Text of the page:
The dangers of a single story


This series of posts explores the dangerous effects of poverty porn. In this post, we look at the consequences of its prominence in charity campaigns and the need for telling a range of stories that are more accurate and more well-rounded.

When charities present a very one-sided view of developing countries, these images of extreme poverty become the only images people associate with the developing world. Third world countries often only receive the media spotlight when there’s been a natural disaster or humanitarian crisis, so it’s easy to see how such narrow representations become representative of all life and experiences in developing nations. In 2002, development charity VSO published their findings from a survey of the British public asking them about their views of the developing world. The report, titled ‘The Live Aid Legacy’, noted that 80% of respondents strongly associated third world countries with images of famine, disaster, and Western aid. The research was conducted 16 years after Live Aid took place, which goes to show the lasting impact of the deficit of wider portrayals of the developing world. In 2012, Oxfam held a poll asking respondents to “name the first things that come to mind when you think of Africa”. 55% of the 1,295 people polled talked about issues related to famine and poverty. A few years ago, a skit on The Daily Show highlighted the persisting stereotypes of Africa.

In her Ted Talk ‘The danger of a single story’, Nigerian writer Chimamanda Ngozi Adichie talks about the consequences of only being exposed to a single narrative of certain nations or continents. She said ‘It robs people of dignity. It makes our recognition of our equal humanity difficult. It emphasizes how we are different rather than how we are similar.’ Continuous use of poverty porn means groups of people have come to be defined by suffering. Stereotypes are created and reinforced, and ignorance and indifference grows. People become surprised or even dismissive when they’re confronted with someone’s story that doesn’t match their expectations. Australian charity Live Below the Line ran a campaign satirising this thinking.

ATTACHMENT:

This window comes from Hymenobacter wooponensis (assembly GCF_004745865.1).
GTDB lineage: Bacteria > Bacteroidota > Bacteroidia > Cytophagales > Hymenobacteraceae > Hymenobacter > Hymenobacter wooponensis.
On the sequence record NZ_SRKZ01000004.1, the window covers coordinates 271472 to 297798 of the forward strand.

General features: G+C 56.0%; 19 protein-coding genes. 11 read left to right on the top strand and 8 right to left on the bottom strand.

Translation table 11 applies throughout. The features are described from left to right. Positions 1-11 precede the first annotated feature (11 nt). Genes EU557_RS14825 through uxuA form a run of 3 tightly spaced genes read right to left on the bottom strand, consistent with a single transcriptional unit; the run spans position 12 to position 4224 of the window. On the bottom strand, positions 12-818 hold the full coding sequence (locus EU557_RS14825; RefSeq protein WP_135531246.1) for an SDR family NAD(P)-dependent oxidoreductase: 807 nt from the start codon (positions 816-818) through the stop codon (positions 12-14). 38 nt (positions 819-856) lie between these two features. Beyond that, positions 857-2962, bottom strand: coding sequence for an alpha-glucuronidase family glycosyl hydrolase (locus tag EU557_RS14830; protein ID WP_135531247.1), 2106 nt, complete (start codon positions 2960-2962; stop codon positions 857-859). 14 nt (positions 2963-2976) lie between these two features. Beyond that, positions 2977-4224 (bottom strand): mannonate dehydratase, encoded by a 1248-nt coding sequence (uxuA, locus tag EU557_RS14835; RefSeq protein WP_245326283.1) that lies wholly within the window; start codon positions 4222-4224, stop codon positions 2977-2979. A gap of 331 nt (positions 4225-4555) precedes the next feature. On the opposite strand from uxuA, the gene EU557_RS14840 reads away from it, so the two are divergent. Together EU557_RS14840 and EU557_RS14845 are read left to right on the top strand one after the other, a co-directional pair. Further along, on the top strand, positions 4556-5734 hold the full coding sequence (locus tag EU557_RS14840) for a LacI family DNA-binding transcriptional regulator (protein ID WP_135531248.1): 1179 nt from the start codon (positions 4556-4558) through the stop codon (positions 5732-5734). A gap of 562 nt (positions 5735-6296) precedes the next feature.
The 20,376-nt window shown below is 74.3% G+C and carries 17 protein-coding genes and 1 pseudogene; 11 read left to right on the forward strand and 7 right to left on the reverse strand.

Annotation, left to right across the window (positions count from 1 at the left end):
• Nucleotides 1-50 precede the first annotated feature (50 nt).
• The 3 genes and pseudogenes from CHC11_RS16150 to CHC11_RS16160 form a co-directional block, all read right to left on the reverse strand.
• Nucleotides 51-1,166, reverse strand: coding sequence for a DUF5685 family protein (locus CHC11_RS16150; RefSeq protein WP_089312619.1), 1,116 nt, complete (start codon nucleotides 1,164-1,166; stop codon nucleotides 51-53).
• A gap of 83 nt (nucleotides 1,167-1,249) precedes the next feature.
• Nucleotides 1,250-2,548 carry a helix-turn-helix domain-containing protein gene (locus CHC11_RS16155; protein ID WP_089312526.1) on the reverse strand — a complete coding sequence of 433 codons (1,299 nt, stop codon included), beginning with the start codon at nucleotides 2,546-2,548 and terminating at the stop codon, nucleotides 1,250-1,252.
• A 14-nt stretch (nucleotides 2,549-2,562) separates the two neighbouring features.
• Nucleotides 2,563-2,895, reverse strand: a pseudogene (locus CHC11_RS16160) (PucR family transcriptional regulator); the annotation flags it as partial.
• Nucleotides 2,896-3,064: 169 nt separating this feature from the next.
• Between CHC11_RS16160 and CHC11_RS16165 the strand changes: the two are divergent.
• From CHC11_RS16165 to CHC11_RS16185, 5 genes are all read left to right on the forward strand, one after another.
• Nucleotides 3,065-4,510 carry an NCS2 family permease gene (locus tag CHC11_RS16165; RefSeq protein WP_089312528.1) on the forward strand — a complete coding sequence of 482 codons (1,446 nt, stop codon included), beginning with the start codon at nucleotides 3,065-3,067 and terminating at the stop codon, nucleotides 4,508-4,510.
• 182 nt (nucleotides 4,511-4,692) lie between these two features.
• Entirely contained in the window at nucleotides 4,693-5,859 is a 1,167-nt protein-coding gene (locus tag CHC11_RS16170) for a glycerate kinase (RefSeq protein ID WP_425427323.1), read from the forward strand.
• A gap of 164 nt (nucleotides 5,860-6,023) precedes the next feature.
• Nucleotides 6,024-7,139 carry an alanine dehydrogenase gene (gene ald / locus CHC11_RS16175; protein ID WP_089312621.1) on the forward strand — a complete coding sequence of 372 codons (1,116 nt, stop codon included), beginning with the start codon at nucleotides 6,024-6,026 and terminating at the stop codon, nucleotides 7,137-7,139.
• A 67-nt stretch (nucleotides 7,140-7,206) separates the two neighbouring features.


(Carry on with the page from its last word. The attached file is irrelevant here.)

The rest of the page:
One stereotype that has emerged from poverty porn is the assumption that people in poverty are all helpless victims incapable of helping themselves. Researching the biases of development professionals, the World Bank surveyed their own employees asking them to predict to what extent poorer and richer people in three developing countries would agree with the statement: ‘What happens to me in the future mostly depends on me’. The staff estimated around 20% of poorer people would agree. Their predictions were far off – around 80% of the poor people surveyed agreed their own actions and efforts would determine their outcomes – showing a huge gap in perceptions.

When charities insist on using poverty porn, they may generate sympathy but the same can’t be said for empathy. How many people in first world countries can relate to the challenges faced by those in extreme poverty in third world countries? And why is it okay to show some people at their most vulnerable but not others? What it reinforces is the false notion of an “us” and “them” which, to put it mildly, isn’t an ideal way of addressing any type of inequality.

In the next post, we look at beneficiaries and why their voices are so often disregarded.